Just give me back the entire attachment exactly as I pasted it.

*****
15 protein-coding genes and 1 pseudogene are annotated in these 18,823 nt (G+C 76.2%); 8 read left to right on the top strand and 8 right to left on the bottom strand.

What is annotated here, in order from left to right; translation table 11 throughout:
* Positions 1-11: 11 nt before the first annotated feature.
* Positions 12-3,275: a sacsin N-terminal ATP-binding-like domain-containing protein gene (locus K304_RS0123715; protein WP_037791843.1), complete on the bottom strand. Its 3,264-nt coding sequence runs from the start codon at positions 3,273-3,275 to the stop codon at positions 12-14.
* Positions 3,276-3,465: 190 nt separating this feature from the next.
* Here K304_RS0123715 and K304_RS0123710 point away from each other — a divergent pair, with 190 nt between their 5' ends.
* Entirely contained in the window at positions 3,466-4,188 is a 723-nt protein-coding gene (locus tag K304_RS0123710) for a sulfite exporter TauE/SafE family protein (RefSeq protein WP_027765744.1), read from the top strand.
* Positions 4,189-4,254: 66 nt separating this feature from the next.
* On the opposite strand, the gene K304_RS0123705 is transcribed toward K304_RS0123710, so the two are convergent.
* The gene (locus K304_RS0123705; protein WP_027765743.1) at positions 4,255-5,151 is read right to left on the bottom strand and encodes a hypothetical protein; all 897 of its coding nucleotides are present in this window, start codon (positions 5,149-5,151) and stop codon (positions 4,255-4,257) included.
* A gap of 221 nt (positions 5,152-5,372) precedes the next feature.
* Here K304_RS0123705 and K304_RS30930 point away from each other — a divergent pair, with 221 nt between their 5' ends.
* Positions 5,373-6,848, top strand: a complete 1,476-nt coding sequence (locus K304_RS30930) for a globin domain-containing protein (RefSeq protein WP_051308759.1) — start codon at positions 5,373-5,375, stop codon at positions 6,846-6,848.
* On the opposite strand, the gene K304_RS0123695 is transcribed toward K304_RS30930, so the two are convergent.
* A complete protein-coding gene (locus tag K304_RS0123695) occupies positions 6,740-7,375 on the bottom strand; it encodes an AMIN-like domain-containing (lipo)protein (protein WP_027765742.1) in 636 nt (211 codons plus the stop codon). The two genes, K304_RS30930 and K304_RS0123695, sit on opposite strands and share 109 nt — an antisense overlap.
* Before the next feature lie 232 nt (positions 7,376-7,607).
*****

15 protein-coding genes and 1 pseudogene are annotated in these 18,823 nt (G+C 76.2%); 8 read left to right on the top strand and 8 right to left on the bottom strand.

What is annotated here, in order from left to right; translation table 11 throughout:
* Positions 1-11: 11 nt before the first annotated feature.
* Positions 12-3,275: a sacsin N-terminal ATP-binding-like domain-containing protein gene (locus K304_RS0123715; protein WP_037791843.1), complete on the bottom strand. Its 3,264-nt coding sequence runs from the start codon at positions 3,273-3,275 to the stop codon at positions 12-14.
* Positions 3,276-3,465: 190 nt separating this feature from the next.
* Here K304_RS0123715 and K304_RS0123710 point away from each other — a divergent pair, with 190 nt between their 5' ends.
* Entirely contained in the window at positions 3,466-4,188 is a 723-nt protein-coding gene (locus tag K304_RS0123710) for a sulfite exporter TauE/SafE family protein (RefSeq protein WP_027765744.1), read from the top strand.
* Positions 4,189-4,254: 66 nt separating this feature from the next.
* On the opposite strand, the gene K304_RS0123705 is transcribed toward K304_RS0123710, so the two are convergent.
* The gene (locus K304_RS0123705; protein WP_027765743.1) at positions 4,255-5,151 is read right to left on the bottom strand and encodes a hypothetical protein; all 897 of its coding nucleotides are present in this window, start codon (positions 5,149-5,151) and stop codon (positions 4,255-4,257) included.
* A gap of 221 nt (positions 5,152-5,372) precedes the next feature.
* Here K304_RS0123705 and K304_RS30930 point away from each other — a divergent pair, with 221 nt between their 5' ends.
* Positions 5,373-6,848, top strand: a complete 1,476-nt coding sequence (locus K304_RS30930) for a globin domain-containing protein (RefSeq protein WP_051308759.1) — start codon at positions 5,373-5,375, stop codon at positions 6,846-6,848.
* On the opposite strand, the gene K304_RS0123695 is transcribed toward K304_RS30930, so the two are convergent.
* A complete protein-coding gene (locus tag K304_RS0123695) occupies positions 6,740-7,375 on the bottom strand; it encodes an AMIN-like domain-containing (lipo)protein (protein WP_027765742.1) in 636 nt (211 codons plus the stop codon). The two genes, K304_RS30930 and K304_RS0123695, sit on opposite strands and share 109 nt — an antisense overlap.
* Before the next feature lie 232 nt (positions 7,376-7,607).